Health care providers should increase efforts to show parents of children with food allergies when and how to use an epinephrine auto-injector and to provide a written action plan in the event of an emergency, according to a report published online ahead of print January 12 in the Journal of Allergy and Clinical Immunology: In Practice.
Ruchi S. Gupta, MD, MPH, and colleagues studied 859 parents recruited from the Chicago metro area who visited their children’s physicians twice a year. They found that less than 70% of parents remembered their allergists telling them when to use epinephrine and less than 40% remembered their pediatricians telling them this information. The numbers were lower for how many parents recalled being shown how to use epinephrine or being given a written emergency action plan, which describes common symptoms of a food allergy and what to do if a child has mild versus severe symptoms for all potential caregivers.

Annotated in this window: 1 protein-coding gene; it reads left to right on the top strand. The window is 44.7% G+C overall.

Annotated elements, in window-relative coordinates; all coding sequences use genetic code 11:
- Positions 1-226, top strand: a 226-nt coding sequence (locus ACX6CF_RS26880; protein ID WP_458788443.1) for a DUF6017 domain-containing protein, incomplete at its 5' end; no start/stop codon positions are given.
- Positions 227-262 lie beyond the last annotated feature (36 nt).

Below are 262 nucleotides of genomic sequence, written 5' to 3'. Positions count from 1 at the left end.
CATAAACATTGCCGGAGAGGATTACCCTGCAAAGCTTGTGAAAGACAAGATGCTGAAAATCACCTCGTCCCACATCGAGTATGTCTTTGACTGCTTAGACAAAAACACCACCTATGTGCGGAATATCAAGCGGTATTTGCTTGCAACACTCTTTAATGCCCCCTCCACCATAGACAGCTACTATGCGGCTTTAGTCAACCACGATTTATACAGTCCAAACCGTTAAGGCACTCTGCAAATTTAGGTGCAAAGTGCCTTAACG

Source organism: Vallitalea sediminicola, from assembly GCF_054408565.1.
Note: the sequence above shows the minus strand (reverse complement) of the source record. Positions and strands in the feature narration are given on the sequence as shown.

Healthcare providers need to make sure patients understand when and how to use epinephrine and that they have an emergency action plan, Dr. Gupta said, adding that they should make sure the parents can repeat back the directions, as parents may not always absorb the information they are given in a short period.